Lesson recap: Break it down into steps…

Lesson today! Rudy was great. He was a trooper jumping around a few extra times in order for me to learn something.

We started off the lesson with flatwork, per usual. At the trot we focused on frequent half-halts in order to slow down Rudy’s front end while engaging and thinking about speeding up the hind end.  Rudy is not actually speeding up his hind end, but rather stepping farther under himself with more engagement and impulsion. My trainers likes to focus on the mental aspect of riding. Thinking speed up the hind end tricks me into using more leg and focusing on riding back-to-front. Lengthening and collecting transitions were incorporated into our focus on the half-halt at both the trot and the canter.

At the canter, I tend to go immediately to my hand to collect. That’s not the answer. This causes Rudy to lock his jaw and drop behind the bit and behind my leg. My trainer focused on the collection coming from my upper-body first, sinking into my seat, and closing my leg into a firm hand…sounds oddly like a strong half-halt.  Reflecting on it now, I need to work on this more and break it down into the steps I just listed. Rudy is very responsive, so even breaking it down into steps I would still be able to achieve a prompt transition from lengthening canter to collected canter within 4 or so strides. This process in my collection needs to become habit before I can expect Rudy to collect immediately. After I achieve the collection I often forget to go back to a soft following arm. I need to remember to lay off the clutch once I have already shifted gears! I received a lot of  “Now follow!” or “Now soften!”. Softness and self-carriage are always the goal. I can’t expect Rudy to be soft if I am not soft. I guess I should consider “now soften!” to be the final step of my collection “process”!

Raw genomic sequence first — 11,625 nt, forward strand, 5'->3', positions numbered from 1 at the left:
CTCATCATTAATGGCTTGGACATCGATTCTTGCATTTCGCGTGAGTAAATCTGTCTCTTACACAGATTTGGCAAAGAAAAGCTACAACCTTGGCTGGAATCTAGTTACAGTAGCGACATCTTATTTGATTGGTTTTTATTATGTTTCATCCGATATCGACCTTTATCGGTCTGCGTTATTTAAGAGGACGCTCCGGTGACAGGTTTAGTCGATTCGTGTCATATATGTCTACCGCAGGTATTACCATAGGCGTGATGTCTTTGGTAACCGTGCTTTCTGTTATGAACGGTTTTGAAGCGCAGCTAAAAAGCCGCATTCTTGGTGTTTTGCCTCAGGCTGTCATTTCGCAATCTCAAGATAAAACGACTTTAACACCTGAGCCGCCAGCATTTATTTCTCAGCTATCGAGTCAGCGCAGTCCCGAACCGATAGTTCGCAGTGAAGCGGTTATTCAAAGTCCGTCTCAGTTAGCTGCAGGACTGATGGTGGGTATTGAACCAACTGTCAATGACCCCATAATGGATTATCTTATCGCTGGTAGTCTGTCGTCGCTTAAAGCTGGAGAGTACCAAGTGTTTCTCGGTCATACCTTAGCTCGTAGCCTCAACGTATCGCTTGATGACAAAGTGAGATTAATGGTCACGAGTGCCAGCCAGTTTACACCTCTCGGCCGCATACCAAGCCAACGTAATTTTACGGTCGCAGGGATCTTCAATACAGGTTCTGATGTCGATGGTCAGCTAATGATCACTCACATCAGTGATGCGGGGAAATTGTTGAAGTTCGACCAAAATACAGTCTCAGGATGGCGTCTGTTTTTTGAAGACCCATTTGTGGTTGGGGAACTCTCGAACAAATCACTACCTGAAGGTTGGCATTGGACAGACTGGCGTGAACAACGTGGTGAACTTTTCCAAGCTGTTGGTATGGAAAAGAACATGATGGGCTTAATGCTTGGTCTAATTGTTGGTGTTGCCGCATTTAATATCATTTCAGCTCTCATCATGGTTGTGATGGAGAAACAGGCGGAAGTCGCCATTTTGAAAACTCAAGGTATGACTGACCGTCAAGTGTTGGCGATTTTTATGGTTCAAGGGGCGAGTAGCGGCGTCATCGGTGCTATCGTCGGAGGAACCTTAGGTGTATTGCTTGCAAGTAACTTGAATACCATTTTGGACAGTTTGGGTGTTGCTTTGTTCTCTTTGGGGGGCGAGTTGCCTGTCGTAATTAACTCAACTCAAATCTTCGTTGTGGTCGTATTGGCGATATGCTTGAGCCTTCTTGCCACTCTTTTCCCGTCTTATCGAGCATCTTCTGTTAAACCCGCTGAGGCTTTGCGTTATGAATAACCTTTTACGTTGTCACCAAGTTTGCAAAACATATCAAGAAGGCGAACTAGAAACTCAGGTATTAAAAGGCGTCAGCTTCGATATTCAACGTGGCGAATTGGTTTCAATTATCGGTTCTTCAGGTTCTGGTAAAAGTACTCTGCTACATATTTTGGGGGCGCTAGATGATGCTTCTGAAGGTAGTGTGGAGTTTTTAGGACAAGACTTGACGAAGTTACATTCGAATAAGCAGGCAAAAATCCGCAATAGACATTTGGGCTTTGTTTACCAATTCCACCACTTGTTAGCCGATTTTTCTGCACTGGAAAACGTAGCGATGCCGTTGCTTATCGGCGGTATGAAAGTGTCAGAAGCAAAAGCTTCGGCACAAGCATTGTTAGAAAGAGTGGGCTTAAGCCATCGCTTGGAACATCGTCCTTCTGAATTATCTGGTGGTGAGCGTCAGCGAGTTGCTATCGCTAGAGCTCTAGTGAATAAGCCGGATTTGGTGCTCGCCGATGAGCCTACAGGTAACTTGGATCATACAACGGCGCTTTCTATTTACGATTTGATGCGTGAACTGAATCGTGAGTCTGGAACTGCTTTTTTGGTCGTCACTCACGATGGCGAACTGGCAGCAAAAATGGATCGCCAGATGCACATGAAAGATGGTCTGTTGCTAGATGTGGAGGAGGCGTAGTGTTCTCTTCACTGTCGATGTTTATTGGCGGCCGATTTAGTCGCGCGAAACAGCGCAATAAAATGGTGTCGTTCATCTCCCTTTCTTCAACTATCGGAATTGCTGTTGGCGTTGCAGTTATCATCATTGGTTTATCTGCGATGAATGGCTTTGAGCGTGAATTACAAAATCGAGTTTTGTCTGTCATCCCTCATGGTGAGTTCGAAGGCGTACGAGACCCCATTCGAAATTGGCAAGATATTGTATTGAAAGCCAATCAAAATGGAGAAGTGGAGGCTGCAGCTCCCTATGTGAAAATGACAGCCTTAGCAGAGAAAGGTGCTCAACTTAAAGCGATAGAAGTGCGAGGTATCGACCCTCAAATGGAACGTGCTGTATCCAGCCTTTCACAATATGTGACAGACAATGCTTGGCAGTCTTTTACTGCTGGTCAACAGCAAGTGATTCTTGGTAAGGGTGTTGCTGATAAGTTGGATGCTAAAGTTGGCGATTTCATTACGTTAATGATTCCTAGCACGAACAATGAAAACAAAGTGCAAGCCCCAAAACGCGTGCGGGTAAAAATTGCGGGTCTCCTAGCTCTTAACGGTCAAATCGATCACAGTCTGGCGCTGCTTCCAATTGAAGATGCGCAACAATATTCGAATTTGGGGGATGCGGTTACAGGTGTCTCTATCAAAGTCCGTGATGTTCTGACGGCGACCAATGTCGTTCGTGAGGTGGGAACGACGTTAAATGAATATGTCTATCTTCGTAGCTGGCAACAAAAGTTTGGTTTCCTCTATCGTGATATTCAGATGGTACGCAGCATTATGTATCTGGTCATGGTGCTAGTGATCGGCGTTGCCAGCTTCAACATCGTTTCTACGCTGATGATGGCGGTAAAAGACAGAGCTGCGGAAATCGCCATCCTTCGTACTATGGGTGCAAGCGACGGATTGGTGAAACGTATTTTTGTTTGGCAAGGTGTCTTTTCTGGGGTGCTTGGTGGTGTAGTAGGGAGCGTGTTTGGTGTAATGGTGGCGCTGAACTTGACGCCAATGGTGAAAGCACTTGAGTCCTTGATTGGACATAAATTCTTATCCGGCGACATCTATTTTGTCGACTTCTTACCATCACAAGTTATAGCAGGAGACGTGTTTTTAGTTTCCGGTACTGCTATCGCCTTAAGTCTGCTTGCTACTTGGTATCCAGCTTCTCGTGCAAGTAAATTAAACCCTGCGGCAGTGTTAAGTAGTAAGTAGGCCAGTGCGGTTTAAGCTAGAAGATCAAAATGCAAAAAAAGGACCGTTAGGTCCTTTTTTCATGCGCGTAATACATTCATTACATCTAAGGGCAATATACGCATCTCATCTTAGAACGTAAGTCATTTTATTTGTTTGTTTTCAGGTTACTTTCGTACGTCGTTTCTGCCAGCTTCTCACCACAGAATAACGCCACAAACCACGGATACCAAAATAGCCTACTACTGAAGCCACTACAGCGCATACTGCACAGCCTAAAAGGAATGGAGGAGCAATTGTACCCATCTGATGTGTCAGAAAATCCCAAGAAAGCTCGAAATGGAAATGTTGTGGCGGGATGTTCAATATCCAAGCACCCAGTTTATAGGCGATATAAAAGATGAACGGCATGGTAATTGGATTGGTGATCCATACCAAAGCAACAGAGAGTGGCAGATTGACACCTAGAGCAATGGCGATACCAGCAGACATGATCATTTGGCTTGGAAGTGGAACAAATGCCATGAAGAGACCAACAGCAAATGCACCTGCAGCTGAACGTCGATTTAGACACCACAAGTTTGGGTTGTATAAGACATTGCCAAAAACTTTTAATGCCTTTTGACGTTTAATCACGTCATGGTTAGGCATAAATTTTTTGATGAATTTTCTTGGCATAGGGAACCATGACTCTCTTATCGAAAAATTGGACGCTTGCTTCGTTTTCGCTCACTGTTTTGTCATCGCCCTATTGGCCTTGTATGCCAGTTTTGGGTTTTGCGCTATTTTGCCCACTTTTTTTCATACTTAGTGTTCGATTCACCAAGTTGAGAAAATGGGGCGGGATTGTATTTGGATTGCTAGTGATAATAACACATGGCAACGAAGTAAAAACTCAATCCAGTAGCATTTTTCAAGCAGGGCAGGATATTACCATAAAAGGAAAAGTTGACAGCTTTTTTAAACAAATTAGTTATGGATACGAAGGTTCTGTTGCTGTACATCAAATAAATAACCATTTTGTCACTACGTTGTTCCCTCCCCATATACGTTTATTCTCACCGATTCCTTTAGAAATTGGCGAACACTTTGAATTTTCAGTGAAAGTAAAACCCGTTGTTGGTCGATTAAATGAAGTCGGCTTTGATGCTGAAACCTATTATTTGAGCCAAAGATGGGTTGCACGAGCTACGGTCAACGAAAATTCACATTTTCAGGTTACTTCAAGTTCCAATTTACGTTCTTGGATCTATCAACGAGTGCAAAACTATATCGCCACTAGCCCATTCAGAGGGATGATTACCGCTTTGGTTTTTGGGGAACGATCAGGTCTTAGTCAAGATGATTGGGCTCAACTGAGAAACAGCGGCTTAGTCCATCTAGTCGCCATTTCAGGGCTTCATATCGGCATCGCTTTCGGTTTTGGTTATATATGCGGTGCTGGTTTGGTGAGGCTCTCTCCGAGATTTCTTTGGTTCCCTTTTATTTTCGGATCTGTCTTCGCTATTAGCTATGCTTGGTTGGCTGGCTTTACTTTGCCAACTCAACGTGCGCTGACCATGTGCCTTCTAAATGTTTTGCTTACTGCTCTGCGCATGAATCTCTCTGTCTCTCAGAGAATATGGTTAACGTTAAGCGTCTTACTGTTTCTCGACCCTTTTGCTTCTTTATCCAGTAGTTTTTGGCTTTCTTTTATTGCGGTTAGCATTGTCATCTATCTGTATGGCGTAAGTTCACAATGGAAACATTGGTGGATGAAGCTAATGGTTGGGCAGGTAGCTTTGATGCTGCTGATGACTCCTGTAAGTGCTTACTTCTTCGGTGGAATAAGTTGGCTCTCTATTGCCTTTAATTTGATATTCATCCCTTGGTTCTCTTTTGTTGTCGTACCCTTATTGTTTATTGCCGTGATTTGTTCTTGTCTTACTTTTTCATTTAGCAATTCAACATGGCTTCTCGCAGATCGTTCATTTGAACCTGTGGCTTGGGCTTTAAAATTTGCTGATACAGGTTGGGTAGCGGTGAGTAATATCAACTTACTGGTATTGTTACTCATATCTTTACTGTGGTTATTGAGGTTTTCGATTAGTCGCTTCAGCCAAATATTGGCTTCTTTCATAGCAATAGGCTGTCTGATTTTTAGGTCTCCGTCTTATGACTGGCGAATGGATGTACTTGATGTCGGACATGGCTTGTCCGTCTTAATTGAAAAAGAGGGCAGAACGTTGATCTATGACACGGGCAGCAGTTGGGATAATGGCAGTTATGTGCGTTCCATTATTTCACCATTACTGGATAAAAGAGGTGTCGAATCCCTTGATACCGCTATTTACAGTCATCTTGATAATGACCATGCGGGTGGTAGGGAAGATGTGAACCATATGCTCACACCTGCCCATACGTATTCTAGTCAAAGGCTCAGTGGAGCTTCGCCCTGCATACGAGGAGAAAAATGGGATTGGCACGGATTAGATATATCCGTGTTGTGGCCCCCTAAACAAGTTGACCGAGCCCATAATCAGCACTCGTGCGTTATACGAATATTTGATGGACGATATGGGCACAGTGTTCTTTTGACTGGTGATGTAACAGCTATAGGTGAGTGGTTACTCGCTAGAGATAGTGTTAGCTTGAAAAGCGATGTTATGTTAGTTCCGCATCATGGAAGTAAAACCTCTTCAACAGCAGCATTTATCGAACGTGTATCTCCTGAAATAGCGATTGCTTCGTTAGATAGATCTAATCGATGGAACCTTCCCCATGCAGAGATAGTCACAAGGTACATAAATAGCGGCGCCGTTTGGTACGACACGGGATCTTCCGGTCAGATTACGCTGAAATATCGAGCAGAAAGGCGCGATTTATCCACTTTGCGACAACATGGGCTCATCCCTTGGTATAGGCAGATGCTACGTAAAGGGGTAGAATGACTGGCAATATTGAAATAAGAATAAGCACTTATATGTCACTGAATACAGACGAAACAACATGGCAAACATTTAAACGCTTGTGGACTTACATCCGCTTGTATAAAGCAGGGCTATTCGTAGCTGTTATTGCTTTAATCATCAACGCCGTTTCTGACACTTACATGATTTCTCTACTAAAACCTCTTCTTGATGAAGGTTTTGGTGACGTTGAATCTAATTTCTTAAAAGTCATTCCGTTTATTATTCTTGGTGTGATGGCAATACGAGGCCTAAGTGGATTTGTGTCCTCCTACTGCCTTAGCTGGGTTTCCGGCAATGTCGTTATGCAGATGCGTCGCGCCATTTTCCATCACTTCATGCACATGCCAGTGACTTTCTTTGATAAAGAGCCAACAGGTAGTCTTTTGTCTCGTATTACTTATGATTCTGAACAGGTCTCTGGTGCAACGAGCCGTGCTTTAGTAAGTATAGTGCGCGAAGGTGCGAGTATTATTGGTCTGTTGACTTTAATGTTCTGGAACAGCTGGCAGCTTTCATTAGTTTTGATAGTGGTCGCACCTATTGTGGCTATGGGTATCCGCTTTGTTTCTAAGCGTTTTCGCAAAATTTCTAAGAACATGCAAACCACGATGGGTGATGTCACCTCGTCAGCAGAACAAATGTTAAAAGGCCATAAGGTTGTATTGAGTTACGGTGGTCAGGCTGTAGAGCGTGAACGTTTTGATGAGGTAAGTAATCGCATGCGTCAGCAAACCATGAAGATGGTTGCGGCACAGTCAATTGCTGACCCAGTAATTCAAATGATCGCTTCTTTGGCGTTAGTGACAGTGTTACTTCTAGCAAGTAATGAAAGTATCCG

From there we moved on to a course of canter poles. Working on lots of tight roll-backs that require me to maintain my leg and contact throughout the turn. The canter poles turned into jumps but the concept remained the same. I have listed a few instructional quotes below that stuck out to me and are sort-of my “take-homes” for the jumping portion of the lesson…

“You will always be able to slow down or check your breaks. You have to start with a little more at the beginning of your course. Your horse does not naturally build throughout course or want to take you to the jumps. You need to create the impulsion and set that tone from the beginning.”

“That tighter turn requires a more put-together compact canter. You need to realize that, adjust your horse, but maintain the contact and motor through the turn”

“Make your adjust back here. Then trust that you have made that adjustment. Stop continuing to do stuff.”…sounds familiar (see above regarding canter collection)

“Your hands need to be quiet in front of the jump”…I tend to make last minute adjustments. Which are more often then not completely unnecessary…Light bulb moment! Perhaps if I think about my hands being quiet in front of the jump then I will naturally lower my hand and follow more with my release like I have been talking about? I shall experiment!

Here’s a funny picture to make you smile…

Mean Girls George Morris

Mean Girls George Morris

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